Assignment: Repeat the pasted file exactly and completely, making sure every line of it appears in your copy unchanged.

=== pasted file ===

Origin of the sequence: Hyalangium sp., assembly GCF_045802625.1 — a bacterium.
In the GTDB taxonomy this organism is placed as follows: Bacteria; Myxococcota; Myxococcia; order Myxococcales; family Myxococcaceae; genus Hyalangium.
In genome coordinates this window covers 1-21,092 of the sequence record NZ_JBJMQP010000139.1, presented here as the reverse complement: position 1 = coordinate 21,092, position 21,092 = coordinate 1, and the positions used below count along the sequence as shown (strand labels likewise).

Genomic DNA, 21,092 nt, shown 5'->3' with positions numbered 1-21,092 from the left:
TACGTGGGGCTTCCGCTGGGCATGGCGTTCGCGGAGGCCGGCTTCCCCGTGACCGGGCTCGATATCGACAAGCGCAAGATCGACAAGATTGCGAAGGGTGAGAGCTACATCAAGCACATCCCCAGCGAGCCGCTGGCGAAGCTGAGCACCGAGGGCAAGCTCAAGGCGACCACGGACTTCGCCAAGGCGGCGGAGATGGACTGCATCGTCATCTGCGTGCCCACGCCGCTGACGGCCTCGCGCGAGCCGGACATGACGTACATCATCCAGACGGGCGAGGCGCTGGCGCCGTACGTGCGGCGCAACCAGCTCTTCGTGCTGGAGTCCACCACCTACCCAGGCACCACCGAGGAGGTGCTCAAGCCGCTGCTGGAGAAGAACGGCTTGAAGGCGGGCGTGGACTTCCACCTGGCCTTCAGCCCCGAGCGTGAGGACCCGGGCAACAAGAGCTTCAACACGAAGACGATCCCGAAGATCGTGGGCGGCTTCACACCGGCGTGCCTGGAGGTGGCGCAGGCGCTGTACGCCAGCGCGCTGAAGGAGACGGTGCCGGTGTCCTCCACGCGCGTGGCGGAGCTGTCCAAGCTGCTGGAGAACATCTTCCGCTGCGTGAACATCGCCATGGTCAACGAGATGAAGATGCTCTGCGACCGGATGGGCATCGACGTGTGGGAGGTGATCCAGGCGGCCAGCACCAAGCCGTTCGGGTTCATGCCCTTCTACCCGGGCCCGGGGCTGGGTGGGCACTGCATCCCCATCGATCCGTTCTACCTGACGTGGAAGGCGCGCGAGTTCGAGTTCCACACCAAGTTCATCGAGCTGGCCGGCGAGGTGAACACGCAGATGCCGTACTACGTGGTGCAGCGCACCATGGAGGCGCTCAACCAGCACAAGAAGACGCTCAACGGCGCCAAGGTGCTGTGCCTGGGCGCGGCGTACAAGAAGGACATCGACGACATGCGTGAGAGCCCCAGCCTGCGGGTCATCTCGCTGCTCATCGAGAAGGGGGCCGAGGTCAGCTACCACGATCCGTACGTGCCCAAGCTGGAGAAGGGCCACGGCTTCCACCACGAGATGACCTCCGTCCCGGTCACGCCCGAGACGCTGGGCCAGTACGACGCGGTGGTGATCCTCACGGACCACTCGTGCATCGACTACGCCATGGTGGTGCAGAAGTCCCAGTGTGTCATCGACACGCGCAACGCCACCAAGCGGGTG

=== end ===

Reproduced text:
Origin of the sequence: Hyalangium sp., assembly GCF_045802625.1 — a bacterium.
In the GTDB taxonomy this organism is placed as follows: Bacteria; Myxococcota; Myxococcia; order Myxococcales; family Myxococcaceae; genus Hyalangium.
In genome coordinates this window covers 1-21,092 of the sequence record NZ_JBJMQP010000139.1, presented here as the reverse complement: position 1 = coordinate 21,092, position 21,092 = coordinate 1, and the positions used below count along the sequence as shown (strand labels likewise).

Genomic DNA, 21,092 nt, shown 5'->3' with positions numbered 1-21,092 from the left:
TACGTGGGGCTTCCGCTGGGCATGGCGTTCGCGGAGGCCGGCTTCCCCGTGACCGGGCTCGATATCGACAAGCGCAAGATCGACAAGATTGCGAAGGGTGAGAGCTACATCAAGCACATCCCCAGCGAGCCGCTGGCGAAGCTGAGCACCGAGGGCAAGCTCAAGGCGACCACGGACTTCGCCAAGGCGGCGGAGATGGACTGCATCGTCATCTGCGTGCCCACGCCGCTGACGGCCTCGCGCGAGCCGGACATGACGTACATCATCCAGACGGGCGAGGCGCTGGCGCCGTACGTGCGGCGCAACCAGCTCTTCGTGCTGGAGTCCACCACCTACCCAGGCACCACCGAGGAGGTGCTCAAGCCGCTGCTGGAGAAGAACGGCTTGAAGGCGGGCGTGGACTTCCACCTGGCCTTCAGCCCCGAGCGTGAGGACCCGGGCAACAAGAGCTTCAACACGAAGACGATCCCGAAGATCGTGGGCGGCTTCACACCGGCGTGCCTGGAGGTGGCGCAGGCGCTGTACGCCAGCGCGCTGAAGGAGACGGTGCCGGTGTCCTCCACGCGCGTGGCGGAGCTGTCCAAGCTGCTGGAGAACATCTTCCGCTGCGTGAACATCGCCATGGTCAACGAGATGAAGATGCTCTGCGACCGGATGGGCATCGACGTGTGGGAGGTGATCCAGGCGGCCAGCACCAAGCCGTTCGGGTTCATGCCCTTCTACCCGGGCCCGGGGCTGGGTGGGCACTGCATCCCCATCGATCCGTTCTACCTGACGTGGAAGGCGCGCGAGTTCGAGTTCCACACCAAGTTCATCGAGCTGGCCGGCGAGGTGAACACGCAGATGCCGTACTACGTGGTGCAGCGCACCATGGAGGCGCTCAACCAGCACAAGAAGACGCTCAACGGCGCCAAGGTGCTGTGCCTGGGCGCGGCGTACAAGAAGGACATCGACGACATGCGTGAGAGCCCCAGCCTGCGGGTCATCTCGCTGCTCATCGAGAAGGGGGCCGAGGTCAGCTACCACGATCCGTACGTGCCCAAGCTGGAGAAGGGCCACGGCTTCCACCACGAGATGACCTCCGTCCCGGTCACGCCCGAGACGCTGGGCCAGTACGACGCGGTGGTGATCCTCACGGACCACTCGTGCATCGACTACGCCATGGTGGTGCAGAAGTCCCAGTGTGTCATCGACACGCGCAACGCCACCAAGCGGGTG